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On Tuesday, the Congressional Budget Office released a new report revising its economic projections for the next ten years. The most striking feature of the report is a marked decline in the federal budget deficit, which the CBO has pegged at $845 billion for the fiscal year 2013. If accurate, this would be the first time the deficit has fallen below $1 trillion since 2008.
At first glance, this may appear encouraging to deficit hawks, but a closer examination of the numbers gives cause to be cautious in our optimism, and not to allow ourselves to slip into complacency. The projected deficit reduction comes entirely from new revenues, while spending continues to increase. It is important to remember as well, that the CBO’s projections are based on assumptions that current law will not change. For example, the budget sequestration process scheduled for March 1st is set to cut $1.2 trillion dollars over the next ten years. CBO guidelines require them to incorporate these cuts into their analysis, but whether they will actually happen is far from certain. If the process continues to be delayed, or is averted altogether, the current spending projection will significantly understate the budget deficit.
Furthermore, the new revenues included in the report are not the result of government action, but rather arise from last year’s increase in GDP. Any increase in economic activity will bring with it a corresponding increase in tax revenues. The economy grew at a meager 1.9% in 2012, and is projected to slow even further this year. Rather than continuing to raise taxes and impose draconian regulations on business, Congress should focus on adopting free market policies consistent with economic growth if they are serious about controlling the deficit.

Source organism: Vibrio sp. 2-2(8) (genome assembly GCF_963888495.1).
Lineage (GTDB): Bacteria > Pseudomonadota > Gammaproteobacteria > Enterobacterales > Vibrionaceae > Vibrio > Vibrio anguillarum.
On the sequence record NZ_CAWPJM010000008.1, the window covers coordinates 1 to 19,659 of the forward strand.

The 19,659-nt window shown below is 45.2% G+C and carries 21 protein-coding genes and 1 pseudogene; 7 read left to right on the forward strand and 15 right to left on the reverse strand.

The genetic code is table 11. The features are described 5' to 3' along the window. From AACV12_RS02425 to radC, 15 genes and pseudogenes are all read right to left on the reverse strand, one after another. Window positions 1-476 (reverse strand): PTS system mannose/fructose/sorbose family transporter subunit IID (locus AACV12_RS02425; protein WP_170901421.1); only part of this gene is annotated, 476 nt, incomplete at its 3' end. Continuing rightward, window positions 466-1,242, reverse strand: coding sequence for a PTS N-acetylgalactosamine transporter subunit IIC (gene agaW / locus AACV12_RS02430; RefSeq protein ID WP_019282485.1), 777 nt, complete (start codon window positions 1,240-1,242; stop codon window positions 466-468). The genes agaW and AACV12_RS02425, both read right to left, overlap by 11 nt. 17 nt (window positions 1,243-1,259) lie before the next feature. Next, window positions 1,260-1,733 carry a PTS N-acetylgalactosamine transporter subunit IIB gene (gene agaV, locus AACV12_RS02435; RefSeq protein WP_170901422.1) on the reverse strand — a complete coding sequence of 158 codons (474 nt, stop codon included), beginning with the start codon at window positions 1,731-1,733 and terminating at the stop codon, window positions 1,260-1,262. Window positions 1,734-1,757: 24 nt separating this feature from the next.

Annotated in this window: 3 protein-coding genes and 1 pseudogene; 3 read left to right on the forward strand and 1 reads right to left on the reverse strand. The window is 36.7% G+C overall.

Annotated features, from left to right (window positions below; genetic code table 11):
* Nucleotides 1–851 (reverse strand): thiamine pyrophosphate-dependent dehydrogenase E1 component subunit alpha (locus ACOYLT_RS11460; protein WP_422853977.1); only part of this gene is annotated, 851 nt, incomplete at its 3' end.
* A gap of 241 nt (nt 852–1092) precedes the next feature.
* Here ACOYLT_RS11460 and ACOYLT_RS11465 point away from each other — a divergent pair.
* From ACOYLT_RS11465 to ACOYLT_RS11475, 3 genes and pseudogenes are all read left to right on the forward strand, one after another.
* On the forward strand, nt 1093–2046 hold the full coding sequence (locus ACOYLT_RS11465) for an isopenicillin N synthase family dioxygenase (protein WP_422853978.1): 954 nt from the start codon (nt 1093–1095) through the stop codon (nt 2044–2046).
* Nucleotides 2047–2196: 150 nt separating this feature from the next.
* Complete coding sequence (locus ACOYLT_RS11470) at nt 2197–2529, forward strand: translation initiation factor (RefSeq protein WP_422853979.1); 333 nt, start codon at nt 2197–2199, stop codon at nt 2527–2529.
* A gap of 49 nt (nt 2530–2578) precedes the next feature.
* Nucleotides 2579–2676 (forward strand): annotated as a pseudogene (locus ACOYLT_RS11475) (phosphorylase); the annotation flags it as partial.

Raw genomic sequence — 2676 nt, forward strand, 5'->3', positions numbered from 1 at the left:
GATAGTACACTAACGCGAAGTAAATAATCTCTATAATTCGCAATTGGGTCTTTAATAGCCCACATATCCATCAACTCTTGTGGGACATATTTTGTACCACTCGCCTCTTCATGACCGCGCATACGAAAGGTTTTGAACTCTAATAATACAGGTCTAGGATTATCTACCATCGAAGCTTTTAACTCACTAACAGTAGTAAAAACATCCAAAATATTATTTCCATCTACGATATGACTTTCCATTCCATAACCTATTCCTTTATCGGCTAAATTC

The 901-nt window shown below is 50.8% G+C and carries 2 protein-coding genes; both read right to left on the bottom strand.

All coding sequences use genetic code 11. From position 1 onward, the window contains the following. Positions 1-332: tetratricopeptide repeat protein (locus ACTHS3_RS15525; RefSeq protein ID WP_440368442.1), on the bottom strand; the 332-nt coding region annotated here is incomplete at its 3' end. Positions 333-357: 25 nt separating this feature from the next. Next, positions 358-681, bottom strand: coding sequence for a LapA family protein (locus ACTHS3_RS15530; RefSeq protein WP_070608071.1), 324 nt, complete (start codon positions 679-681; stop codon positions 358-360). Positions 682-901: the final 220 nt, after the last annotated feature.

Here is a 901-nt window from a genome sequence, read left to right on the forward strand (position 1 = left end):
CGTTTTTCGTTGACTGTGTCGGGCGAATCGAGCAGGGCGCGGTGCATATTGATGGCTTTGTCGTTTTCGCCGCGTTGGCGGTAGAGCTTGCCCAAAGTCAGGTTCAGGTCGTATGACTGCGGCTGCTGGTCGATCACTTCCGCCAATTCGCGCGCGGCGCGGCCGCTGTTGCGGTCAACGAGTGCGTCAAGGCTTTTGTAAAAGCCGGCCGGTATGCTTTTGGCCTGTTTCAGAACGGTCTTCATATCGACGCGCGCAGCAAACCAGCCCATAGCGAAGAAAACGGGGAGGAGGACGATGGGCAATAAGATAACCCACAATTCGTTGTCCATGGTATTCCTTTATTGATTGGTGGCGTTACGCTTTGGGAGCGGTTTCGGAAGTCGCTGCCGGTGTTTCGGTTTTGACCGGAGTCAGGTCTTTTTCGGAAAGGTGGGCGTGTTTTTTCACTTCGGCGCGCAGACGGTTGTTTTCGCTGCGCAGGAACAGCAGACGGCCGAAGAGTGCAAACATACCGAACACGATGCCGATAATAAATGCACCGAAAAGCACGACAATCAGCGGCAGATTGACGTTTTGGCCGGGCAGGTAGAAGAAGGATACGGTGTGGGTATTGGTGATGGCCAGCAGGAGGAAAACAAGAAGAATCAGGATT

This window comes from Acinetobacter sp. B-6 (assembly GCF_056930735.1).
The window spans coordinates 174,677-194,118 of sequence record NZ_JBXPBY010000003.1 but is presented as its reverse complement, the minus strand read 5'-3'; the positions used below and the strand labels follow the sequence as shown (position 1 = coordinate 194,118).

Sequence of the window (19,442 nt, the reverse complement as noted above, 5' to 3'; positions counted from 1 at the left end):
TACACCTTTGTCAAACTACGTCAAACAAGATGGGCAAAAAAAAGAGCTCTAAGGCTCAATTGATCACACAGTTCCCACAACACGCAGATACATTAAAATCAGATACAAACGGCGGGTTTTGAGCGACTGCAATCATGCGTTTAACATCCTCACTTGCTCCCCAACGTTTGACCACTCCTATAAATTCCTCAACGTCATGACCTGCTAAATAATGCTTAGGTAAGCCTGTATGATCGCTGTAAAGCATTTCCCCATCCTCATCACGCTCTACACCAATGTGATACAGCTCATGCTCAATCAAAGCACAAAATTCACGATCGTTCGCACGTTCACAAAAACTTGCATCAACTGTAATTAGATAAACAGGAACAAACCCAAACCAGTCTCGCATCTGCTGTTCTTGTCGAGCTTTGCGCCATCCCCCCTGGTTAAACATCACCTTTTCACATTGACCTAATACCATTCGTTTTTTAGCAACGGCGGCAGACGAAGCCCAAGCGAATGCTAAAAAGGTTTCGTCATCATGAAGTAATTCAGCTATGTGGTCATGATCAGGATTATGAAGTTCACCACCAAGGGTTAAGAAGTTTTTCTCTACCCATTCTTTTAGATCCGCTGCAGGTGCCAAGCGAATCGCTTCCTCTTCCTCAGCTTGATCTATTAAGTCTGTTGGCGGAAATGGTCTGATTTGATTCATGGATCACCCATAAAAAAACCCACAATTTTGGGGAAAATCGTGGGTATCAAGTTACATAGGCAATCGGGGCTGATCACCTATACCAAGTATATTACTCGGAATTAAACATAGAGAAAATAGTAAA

The most worrying thing about the CBO’s report is the continued pattern of increased spending it depicts. Despite a great deal of talk about cutting spending, Congress has showed both a lack of will and ability to make the meaningful cuts that are the only way to reduce substantially the deficit in the short term. The so-called cuts that have been reported and touted by the media are illusory in nature, due to the baseline level of spending from which they are calculated. Thus, a reduction in the amount of spending planned for next year is counted as a cut, with no need to actually reduce the spending levels from last year.
Even taking the CBO’s report at face value paints a grim picture of our fiscal future, with deficits continuing to expand after 2015 and no indication that a balanced budget will ever be achieved. House Budget Committee Chairman Paul Ryan (R-WI) has said of the report: “The CBO’s report is yet another warning that we need to get spending under control. The deficit is still unsustainable.”
The reality is that we cannot continue to run deficits of this size without there being serious, long-term consequences for the economy. It is vital that we not be overly sanguine about our fiscal future and act now rather than later to balance the budget and bring responsible governance back to Washington.